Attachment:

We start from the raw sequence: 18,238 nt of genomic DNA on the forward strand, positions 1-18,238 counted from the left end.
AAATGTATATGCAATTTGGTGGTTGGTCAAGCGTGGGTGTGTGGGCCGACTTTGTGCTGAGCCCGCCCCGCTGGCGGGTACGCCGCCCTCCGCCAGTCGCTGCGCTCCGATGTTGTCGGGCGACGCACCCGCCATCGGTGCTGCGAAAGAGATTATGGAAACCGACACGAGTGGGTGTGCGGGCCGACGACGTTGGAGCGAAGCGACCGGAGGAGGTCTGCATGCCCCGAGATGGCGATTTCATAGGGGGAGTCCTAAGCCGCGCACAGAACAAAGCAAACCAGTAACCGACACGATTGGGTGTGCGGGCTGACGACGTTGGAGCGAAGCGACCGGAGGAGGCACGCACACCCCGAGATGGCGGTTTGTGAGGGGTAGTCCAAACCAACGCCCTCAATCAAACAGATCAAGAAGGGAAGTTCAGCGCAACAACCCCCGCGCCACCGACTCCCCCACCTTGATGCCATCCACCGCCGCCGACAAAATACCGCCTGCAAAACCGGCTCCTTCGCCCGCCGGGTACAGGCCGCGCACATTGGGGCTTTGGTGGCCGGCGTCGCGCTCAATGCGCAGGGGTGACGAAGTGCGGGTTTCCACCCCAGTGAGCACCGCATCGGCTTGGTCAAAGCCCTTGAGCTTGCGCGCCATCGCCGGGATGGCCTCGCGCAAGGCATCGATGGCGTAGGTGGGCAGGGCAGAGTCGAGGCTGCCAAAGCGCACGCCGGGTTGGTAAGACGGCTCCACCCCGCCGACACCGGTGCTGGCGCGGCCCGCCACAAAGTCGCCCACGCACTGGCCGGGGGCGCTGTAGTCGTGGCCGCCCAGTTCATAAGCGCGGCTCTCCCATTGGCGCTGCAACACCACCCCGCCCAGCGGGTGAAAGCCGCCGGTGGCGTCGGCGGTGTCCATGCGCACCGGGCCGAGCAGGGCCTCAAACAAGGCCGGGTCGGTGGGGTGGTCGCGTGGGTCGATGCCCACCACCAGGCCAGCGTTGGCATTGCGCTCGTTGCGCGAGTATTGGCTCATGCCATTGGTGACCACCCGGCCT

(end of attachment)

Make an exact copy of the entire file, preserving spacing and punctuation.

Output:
We start from the raw sequence: 18,238 nt of genomic DNA on the forward strand, positions 1-18,238 counted from the left end.
AAATGTATATGCAATTTGGTGGTTGGTCAAGCGTGGGTGTGTGGGCCGACTTTGTGCTGAGCCCGCCCCGCTGGCGGGTACGCCGCCCTCCGCCAGTCGCTGCGCTCCGATGTTGTCGGGCGACGCACCCGCCATCGGTGCTGCGAAAGAGATTATGGAAACCGACACGAGTGGGTGTGCGGGCCGACGACGTTGGAGCGAAGCGACCGGAGGAGGTCTGCATGCCCCGAGATGGCGATTTCATAGGGGGAGTCCTAAGCCGCGCACAGAACAAAGCAAACCAGTAACCGACACGATTGGGTGTGCGGGCTGACGACGTTGGAGCGAAGCGACCGGAGGAGGCACGCACACCCCGAGATGGCGGTTTGTGAGGGGTAGTCCAAACCAACGCCCTCAATCAAACAGATCAAGAAGGGAAGTTCAGCGCAACAACCCCCGCGCCACCGACTCCCCCACCTTGATGCCATCCACCGCCGCCGACAAAATACCGCCTGCAAAACCGGCTCCTTCGCCCGCCGGGTACAGGCCGCGCACATTGGGGCTTTGGTGGCCGGCGTCGCGCTCAATGCGCAGGGGTGACGAAGTGCGGGTTTCCACCCCAGTGAGCACCGCATCGGCTTGGTCAAAGCCCTTGAGCTTGCGCGCCATCGCCGGGATGGCCTCGCGCAAGGCATCGATGGCGTAGGTGGGCAGGGCAGAGTCGAGGCTGCCAAAGCGCACGCCGGGTTGGTAAGACGGCTCCACCCCGCCGACACCGGTGCTGGCGCGGCCCGCCACAAAGTCGCCCACGCACTGGCCGGGGGCGCTGTAGTCGTGGCCGCCCAGTTCATAAGCGCGGCTCTCCCATTGGCGCTGCAACACCACCCCGCCCAGCGGGTGAAAGCCGCCGGTGGCGTCGGCGGTGTCCATGCGCACCGGGCCGAGCAGGGCCTCAAACAAGGCCGGGTCGGTGGGGTGGTCGCGTGGGTCGATGCCCACCACCAGGCCAGCGTTGGCATTGCGCTCGTTGCGCGAGTATTGGCTCATGCCATTGGTGACCACCCGGCCT